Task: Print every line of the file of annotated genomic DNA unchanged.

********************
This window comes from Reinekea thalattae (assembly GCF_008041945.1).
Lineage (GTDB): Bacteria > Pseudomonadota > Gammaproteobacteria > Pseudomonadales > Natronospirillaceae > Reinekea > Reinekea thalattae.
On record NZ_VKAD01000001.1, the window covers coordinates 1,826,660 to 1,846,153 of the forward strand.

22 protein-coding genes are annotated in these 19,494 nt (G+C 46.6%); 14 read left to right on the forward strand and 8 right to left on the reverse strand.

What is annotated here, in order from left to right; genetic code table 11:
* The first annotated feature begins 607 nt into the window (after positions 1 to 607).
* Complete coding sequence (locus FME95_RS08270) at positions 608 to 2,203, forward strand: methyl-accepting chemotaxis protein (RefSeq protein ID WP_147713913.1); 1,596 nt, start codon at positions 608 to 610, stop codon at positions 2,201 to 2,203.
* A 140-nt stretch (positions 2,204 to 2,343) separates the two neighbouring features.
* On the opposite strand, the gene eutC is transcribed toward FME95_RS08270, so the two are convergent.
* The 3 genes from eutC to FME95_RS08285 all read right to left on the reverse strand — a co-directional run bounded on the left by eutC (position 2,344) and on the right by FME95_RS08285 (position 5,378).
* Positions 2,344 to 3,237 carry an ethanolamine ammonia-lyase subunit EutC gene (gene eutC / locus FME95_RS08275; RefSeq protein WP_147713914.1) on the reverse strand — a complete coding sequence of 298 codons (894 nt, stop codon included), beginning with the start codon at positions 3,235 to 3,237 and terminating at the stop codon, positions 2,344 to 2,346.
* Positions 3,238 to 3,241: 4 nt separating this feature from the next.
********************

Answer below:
This window comes from Reinekea thalattae (assembly GCF_008041945.1).
Lineage (GTDB): Bacteria > Pseudomonadota > Gammaproteobacteria > Pseudomonadales > Natronospirillaceae > Reinekea > Reinekea thalattae.
On record NZ_VKAD01000001.1, the window covers coordinates 1,826,660 to 1,846,153 of the forward strand.

22 protein-coding genes are annotated in these 19,494 nt (G+C 46.6%); 14 read left to right on the forward strand and 8 right to left on the reverse strand.

What is annotated here, in order from left to right; genetic code table 11:
* The first annotated feature begins 607 nt into the window (after positions 1 to 607).
* Complete coding sequence (locus FME95_RS08270) at positions 608 to 2,203, forward strand: methyl-accepting chemotaxis protein (RefSeq protein ID WP_147713913.1); 1,596 nt, start codon at positions 608 to 610, stop codon at positions 2,201 to 2,203.
* A 140-nt stretch (positions 2,204 to 2,343) separates the two neighbouring features.
* On the opposite strand, the gene eutC is transcribed toward FME95_RS08270, so the two are convergent.
* The 3 genes from eutC to FME95_RS08285 all read right to left on the reverse strand — a co-directional run bounded on the left by eutC (position 2,344) and on the right by FME95_RS08285 (position 5,378).
* Positions 2,344 to 3,237 carry an ethanolamine ammonia-lyase subunit EutC gene (gene eutC / locus FME95_RS08275; RefSeq protein WP_147713914.1) on the reverse strand — a complete coding sequence of 298 codons (894 nt, stop codon included), beginning with the start codon at positions 3,235 to 3,237 and terminating at the stop codon, positions 2,344 to 2,346.
* Positions 3,238 to 3,241: 4 nt separating this feature from the next.